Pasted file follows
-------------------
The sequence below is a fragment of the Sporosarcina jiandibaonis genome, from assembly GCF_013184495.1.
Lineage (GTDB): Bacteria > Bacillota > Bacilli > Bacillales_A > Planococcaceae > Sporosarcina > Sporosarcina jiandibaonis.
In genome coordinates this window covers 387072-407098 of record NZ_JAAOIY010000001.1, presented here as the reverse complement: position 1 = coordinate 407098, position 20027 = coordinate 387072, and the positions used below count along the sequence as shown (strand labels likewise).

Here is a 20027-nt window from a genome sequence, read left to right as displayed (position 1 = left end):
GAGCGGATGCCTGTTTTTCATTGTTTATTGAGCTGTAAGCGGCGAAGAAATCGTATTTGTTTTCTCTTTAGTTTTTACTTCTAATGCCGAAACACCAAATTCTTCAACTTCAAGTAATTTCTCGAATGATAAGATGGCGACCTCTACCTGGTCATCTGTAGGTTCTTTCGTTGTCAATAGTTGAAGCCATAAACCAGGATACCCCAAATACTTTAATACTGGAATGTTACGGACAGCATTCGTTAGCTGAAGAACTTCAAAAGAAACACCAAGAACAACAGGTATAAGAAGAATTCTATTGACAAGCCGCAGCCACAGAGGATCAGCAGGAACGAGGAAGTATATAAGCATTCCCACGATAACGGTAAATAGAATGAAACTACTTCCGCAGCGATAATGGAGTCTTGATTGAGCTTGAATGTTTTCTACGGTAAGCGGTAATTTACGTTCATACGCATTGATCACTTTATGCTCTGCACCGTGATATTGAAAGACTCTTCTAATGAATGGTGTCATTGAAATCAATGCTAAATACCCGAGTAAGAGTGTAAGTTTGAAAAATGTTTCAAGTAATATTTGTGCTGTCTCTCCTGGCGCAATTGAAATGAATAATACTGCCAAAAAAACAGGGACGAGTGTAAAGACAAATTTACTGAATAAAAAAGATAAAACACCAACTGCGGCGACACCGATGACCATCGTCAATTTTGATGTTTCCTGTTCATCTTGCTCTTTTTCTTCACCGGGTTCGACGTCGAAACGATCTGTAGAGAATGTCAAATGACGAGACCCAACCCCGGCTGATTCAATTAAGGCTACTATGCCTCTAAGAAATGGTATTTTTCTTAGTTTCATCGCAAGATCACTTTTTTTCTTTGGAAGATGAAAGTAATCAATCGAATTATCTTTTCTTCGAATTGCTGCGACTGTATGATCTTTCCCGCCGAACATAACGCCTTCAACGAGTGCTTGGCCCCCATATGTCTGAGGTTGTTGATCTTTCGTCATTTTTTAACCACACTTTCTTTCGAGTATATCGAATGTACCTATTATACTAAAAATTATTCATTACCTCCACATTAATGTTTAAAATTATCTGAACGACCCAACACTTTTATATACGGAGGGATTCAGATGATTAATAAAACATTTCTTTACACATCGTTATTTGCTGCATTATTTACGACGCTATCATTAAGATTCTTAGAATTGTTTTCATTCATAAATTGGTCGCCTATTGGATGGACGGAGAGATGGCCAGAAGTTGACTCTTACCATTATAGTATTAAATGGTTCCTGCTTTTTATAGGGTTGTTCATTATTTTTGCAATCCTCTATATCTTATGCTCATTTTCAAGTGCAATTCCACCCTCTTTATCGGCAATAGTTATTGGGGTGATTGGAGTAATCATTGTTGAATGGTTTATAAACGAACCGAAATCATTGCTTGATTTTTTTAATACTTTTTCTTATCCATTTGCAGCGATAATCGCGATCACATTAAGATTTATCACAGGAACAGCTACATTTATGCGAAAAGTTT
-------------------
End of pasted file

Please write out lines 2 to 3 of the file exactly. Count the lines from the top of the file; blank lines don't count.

Lineage (GTDB): Bacteria > Bacillota > Bacilli > Bacillales_A > Planococcaceae > Sporosarcina > Sporosarcina jiandibaonis.
In genome coordinates this window covers 387072-407098 of record NZ_JAAOIY010000001.1, presented here as the reverse complement: position 1 = coordinate 407098, position 20027 = coordinate 387072, and the positions used below count along the sequence as shown (strand labels likewise).